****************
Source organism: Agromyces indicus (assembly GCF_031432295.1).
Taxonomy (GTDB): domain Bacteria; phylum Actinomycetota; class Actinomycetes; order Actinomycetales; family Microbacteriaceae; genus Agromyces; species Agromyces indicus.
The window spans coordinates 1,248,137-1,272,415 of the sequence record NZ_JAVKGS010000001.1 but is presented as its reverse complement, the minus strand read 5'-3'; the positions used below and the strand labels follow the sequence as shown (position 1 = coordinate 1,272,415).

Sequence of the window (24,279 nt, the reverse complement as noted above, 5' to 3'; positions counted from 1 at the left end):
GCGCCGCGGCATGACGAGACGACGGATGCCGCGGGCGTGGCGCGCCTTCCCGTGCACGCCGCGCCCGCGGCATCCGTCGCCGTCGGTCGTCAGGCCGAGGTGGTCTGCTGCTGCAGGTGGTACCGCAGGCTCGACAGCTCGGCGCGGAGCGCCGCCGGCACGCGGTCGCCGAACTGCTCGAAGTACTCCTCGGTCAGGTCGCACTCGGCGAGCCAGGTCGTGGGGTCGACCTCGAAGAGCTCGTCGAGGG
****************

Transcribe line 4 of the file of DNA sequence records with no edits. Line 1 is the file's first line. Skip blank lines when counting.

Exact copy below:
Sequence of the window (24,279 nt, the reverse complement as noted above, 5' to 3'; positions counted from 1 at the left end):